Czech to English Translations Translator

  • native English speaker with more than 15 years of experience translating from Czech into English (also from Slovakian and French - studied the latter for 12 years in Canada)

  • during this time have built up an extensive database of more than 7,000 translators the world over, so any other language combination, including into Czech, is not a problem

  • with my extensive Czech contacts I can consult or commission their help (or my other Czech to English translators) to achieve the most varied of subjects, carefully supervising the management process to achieve optimum quality

  • with a selected team of translators I can handle large projects in short periods of time (such as some very large projects I have managed in the past)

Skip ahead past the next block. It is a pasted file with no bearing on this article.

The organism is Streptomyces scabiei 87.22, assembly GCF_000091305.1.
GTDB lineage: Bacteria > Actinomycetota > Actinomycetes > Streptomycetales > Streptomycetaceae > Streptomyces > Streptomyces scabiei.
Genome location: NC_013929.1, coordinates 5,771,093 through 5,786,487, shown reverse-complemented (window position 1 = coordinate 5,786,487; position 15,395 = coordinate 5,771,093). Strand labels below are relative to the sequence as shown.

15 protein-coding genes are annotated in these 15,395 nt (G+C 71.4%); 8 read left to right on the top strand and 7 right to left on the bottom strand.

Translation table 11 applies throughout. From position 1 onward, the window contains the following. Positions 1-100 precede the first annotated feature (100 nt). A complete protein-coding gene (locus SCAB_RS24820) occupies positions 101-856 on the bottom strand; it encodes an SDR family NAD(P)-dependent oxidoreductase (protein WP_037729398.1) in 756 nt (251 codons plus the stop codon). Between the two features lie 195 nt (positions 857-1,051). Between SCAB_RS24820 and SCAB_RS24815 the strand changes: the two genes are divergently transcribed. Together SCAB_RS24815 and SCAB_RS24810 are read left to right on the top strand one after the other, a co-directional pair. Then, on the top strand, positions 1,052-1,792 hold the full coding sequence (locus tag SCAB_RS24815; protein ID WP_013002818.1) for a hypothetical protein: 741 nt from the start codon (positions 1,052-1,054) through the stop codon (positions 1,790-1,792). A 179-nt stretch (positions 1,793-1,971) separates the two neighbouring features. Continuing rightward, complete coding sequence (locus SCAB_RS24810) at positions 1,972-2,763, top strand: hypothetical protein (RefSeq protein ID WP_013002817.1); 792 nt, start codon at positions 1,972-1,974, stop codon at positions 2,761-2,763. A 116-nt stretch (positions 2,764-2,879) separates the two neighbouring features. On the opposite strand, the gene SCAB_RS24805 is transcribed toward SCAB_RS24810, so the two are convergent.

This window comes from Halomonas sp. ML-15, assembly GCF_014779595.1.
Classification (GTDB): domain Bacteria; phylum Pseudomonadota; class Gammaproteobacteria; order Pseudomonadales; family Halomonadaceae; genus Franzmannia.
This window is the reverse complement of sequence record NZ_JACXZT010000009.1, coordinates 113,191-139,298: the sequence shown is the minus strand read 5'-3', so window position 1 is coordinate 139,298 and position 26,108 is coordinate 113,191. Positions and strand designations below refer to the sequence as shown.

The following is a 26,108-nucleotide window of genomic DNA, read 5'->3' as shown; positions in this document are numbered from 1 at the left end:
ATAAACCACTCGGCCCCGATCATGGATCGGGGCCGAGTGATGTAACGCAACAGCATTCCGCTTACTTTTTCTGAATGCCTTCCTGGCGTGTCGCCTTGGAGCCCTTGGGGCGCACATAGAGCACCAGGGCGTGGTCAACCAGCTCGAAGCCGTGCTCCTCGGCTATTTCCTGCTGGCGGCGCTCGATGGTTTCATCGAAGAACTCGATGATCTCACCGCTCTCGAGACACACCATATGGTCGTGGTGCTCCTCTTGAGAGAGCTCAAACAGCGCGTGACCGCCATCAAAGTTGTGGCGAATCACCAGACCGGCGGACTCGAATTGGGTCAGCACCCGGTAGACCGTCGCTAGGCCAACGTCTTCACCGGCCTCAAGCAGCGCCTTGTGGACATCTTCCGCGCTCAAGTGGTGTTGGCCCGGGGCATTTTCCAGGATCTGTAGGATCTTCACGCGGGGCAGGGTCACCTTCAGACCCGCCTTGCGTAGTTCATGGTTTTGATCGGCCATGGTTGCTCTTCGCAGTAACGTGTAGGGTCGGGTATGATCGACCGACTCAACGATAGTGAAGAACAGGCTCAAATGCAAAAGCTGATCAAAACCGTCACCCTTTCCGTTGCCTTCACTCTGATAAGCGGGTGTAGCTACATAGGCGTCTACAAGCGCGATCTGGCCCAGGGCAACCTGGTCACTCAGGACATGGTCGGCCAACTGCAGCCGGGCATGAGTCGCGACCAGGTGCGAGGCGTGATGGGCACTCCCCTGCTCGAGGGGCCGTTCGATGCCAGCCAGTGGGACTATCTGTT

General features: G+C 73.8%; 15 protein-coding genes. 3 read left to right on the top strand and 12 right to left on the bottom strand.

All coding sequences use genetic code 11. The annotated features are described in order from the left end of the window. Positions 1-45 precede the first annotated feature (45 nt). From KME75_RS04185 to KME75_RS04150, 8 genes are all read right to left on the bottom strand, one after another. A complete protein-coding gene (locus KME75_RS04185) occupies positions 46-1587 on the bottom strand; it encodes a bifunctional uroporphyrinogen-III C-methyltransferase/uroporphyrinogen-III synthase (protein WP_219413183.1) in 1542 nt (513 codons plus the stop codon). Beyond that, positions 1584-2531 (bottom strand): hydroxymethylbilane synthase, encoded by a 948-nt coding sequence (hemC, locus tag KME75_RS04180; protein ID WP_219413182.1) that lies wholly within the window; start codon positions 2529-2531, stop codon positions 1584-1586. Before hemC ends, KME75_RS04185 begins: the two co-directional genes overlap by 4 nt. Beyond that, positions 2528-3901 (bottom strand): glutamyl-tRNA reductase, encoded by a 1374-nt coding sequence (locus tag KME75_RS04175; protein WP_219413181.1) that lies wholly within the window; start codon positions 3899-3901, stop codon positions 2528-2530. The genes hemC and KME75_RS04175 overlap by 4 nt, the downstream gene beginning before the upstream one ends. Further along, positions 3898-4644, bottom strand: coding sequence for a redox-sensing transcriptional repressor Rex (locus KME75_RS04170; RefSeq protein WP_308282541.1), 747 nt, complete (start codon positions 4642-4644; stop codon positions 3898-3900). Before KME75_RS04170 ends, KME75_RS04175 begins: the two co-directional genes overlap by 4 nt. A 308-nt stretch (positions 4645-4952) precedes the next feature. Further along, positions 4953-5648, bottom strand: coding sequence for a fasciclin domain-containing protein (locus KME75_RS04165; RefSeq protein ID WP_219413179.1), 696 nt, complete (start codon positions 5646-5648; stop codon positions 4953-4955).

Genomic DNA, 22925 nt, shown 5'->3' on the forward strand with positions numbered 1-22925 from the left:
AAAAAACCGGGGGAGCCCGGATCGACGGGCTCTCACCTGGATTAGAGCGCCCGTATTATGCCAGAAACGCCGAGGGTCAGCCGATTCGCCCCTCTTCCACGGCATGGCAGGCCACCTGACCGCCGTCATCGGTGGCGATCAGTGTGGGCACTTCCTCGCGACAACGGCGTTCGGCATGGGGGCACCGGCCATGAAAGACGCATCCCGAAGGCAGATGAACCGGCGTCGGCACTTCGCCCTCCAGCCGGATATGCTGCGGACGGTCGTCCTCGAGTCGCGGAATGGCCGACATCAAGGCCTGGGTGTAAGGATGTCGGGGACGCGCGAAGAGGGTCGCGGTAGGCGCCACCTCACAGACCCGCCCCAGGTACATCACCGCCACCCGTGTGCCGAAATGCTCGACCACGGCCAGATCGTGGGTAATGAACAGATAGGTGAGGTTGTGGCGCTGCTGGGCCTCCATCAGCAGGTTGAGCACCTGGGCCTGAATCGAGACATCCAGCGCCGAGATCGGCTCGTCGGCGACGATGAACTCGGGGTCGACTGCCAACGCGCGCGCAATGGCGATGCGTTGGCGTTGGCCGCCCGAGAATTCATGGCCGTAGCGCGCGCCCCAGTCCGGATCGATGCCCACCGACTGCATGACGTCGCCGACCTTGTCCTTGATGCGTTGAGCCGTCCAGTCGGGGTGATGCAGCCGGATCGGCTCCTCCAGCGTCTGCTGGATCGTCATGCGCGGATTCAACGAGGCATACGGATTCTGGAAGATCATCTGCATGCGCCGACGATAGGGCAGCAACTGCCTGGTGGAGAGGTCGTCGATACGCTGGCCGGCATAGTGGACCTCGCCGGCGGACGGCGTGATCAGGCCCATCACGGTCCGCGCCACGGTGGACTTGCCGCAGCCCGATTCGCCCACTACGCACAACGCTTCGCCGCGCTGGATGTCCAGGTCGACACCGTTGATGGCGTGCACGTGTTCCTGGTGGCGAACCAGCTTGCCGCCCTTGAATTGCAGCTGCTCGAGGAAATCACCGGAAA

• have extensive experience with managing large projects in Transit Termstar, the best translation memory tool on the market. Required software for larger or ongoing projects in order to maintain terminology and consistency, especially if several translators are required.

  • check out a long list of satisfied customers below!

Below that you will find interesting information I have compiled about the Czech language, its history and development, and some interesting nuances between the Czech and English languages, and what problems that may incur in the translation process. Or to customers who may be dismayed by a looser translation which sounds better in the target language but which does not exactly reflect the original.

Education

Queens University, Kingston, Ontario, Canada

- Bachelors of Honours in Economics

Work Experience

  • for the past 15 years owned and operated a Translation Agency during which time I have translated (and proofread) for various customers and other translation agencies (details below)

Subjects of Translation

  • marketing (preferred), general

  • economics and finance

  • computers (hardware and software) and telecommunications